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Chocolate

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Chocolate

Postby maverick » Tue Jan 12, 2016 5:58 pm

Had conducted a chocolate tasting recently, would like to share the winners with my fellow chocolate afficiandos, both are exquisitely smooth, and will have you taste buds doing flips.
Either would make fine addition to a backpacking trip, if they make it to the trailhead. :unibrow:

- Waialua Estate Dark Bar 70% (USA) Produced from only the cocoa plantation in the USA, more specifically North Shore of Oahu.
https://www.chocosphere.com/default/bra ... state.html :yummy: :yummy:

- Domori Cru Teyuna 70% (Italy)
https://www.chocosphere.com/default/bra ... i.html?p=3 :yummy: :yummy:
HST= Wilderness Adventurer who knows no bounds, except for their own imagination.

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Re: Chocolate

Postby longri » Tue Jan 12, 2016 11:48 pm

On a recent backpacking trip we brought some of this chocolate and it blew me away. I haven't tried that many high end chocolates but I think it's the best I've ever had.
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Re: Chocolate

Postby maverick » Wed Jan 13, 2016 12:41 pm

Yes, have tasted that before, good flavor.

Remember you mentioning a while back that you did not care for strong bars, but that you did enjoyed the "Belize", try either of these recommendations, you will be blown away from the smoothness, both have the richness of milk chocolate, which I do not care for, had to check the wrappers twice to make sure they were 70% dark chocolate, wow. :nod:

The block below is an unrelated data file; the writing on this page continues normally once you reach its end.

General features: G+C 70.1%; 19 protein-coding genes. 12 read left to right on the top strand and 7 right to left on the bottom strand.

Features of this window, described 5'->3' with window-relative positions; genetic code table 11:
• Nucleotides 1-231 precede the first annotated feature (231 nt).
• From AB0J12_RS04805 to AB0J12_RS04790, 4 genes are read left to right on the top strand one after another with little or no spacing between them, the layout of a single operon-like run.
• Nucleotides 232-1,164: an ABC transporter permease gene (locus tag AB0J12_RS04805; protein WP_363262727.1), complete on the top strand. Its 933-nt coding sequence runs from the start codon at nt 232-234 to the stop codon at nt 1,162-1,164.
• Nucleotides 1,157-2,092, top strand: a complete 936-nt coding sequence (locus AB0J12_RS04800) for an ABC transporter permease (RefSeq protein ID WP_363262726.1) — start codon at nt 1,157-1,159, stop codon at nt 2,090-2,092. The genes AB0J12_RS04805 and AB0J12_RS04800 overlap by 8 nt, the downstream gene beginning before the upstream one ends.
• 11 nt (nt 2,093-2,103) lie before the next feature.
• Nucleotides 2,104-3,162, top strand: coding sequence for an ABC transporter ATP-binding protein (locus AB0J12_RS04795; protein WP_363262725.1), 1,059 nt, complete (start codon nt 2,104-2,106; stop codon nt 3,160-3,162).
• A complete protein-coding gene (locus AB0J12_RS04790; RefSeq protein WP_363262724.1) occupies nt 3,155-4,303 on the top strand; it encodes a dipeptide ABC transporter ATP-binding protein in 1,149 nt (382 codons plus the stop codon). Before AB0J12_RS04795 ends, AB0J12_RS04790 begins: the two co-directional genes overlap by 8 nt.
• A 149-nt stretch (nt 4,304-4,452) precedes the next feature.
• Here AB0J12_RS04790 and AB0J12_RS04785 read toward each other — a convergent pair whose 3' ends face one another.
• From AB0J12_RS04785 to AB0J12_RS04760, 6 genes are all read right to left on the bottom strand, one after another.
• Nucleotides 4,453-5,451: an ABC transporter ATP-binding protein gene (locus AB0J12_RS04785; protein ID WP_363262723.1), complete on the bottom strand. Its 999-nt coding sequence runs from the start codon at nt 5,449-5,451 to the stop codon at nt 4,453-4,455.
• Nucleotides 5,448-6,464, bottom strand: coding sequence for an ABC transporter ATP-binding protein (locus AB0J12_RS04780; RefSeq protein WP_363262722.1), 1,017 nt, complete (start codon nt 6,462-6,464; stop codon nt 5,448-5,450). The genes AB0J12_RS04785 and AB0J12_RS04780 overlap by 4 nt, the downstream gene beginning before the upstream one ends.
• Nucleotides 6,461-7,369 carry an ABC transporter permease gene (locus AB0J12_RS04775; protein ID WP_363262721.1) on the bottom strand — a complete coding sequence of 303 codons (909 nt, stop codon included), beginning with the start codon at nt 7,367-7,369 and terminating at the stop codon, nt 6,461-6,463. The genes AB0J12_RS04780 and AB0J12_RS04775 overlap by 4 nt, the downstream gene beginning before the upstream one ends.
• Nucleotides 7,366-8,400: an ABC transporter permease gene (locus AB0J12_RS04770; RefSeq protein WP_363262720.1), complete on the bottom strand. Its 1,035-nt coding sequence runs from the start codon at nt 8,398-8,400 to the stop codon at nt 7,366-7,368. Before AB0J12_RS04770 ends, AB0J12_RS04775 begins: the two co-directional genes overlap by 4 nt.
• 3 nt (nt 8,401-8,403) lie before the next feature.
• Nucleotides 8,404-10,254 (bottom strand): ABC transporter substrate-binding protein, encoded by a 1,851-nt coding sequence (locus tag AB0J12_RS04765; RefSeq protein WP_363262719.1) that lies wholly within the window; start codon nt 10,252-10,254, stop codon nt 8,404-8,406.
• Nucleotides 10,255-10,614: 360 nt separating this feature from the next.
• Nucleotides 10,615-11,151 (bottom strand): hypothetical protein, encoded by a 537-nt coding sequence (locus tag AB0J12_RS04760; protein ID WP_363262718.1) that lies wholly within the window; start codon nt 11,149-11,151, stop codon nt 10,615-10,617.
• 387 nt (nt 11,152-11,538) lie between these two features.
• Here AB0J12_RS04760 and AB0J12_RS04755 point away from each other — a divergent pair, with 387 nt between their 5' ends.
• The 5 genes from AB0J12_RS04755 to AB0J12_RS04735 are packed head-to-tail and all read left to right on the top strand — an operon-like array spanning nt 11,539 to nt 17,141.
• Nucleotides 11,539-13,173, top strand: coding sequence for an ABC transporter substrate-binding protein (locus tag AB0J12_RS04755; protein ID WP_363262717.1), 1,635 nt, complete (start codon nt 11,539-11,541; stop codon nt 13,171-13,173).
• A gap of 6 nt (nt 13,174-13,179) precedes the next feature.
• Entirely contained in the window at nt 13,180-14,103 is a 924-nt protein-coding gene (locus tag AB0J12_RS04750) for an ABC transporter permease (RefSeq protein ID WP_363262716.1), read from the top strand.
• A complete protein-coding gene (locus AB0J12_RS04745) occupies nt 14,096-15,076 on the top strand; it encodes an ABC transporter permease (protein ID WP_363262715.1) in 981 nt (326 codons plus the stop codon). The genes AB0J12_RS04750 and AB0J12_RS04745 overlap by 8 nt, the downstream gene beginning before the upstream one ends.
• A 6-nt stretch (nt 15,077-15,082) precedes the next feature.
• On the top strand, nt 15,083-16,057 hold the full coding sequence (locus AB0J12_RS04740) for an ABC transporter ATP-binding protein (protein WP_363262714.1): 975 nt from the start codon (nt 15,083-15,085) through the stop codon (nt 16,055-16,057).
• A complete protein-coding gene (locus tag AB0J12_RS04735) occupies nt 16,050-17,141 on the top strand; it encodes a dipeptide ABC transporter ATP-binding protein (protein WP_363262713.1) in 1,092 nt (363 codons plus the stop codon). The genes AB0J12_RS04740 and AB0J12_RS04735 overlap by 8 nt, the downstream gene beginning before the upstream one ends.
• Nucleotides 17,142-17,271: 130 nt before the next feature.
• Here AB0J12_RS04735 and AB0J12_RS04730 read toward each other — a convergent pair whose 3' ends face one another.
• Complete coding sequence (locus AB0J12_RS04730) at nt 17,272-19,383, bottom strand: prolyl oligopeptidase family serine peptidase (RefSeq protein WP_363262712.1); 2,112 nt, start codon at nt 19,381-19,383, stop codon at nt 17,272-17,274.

Those attending the 2016 Meet-up will be treated to a small chocolate tasting. ;)
HST= Wilderness Adventurer who knows no bounds, except for their own imagination.

Have a safer backcountry experience by using the HST ReConn Form 2.0, named after Larry Conn, a HST member: http://reconn.org
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Re: Chocolate

Postby longri » Wed Jan 13, 2016 1:44 pm

Are either of those two you listed above available in retail locations or only online?

I used to say that I didn't like strong, dark chocolate. It just seemed dry and bitter to me; I've spit out too many bars to count. But in the last few years I've tasted a number of them that I really enjoyed, including the Belize and the Theo you recommended. Milk chocolate is still something I like but it's no longer my favorite.

I can't help but wonder if there is a relatively new movement in the world of chocolate, something akin to what has happened with coffee in recent years. Or maybe I'm just now noticing what's been there all along? In any case, the parallels between coffee and chocolate are interesting.
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Re: Chocolate

Postby maverick » Wed Jan 13, 2016 2:05 pm

I can't help but wonder if there is a relatively new movement in the world of chocolate, something akin to what has happened with coffee in recent years. Or maybe I'm just now noticing what's been there all along?


It has been there, but most people, even those who enjoy chocolate, never explore beyond their local grocery stores selection. Here are two site of a many, that I use to pick chocolates for my tastings, they have many reviews of chocolates beyond the norm Longri:

http://onegoldenticket.blogspot.com/p/c ... views.html

http://www.seventypercent.com/reviews-list/
HST= Wilderness Adventurer who knows no bounds, except for their own imagination.

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Re: Chocolate

Postby edhyatt » Wed Jan 13, 2016 2:59 pm

I like chocolate.

I hope that contributes to the debate.

OK...then...Hotel Chocolat, some Neuhaus and Godiva pralines if you must ask.... :thumbsup:
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Re: Chocolate

Postby longri » Thu Jan 14, 2016 2:04 pm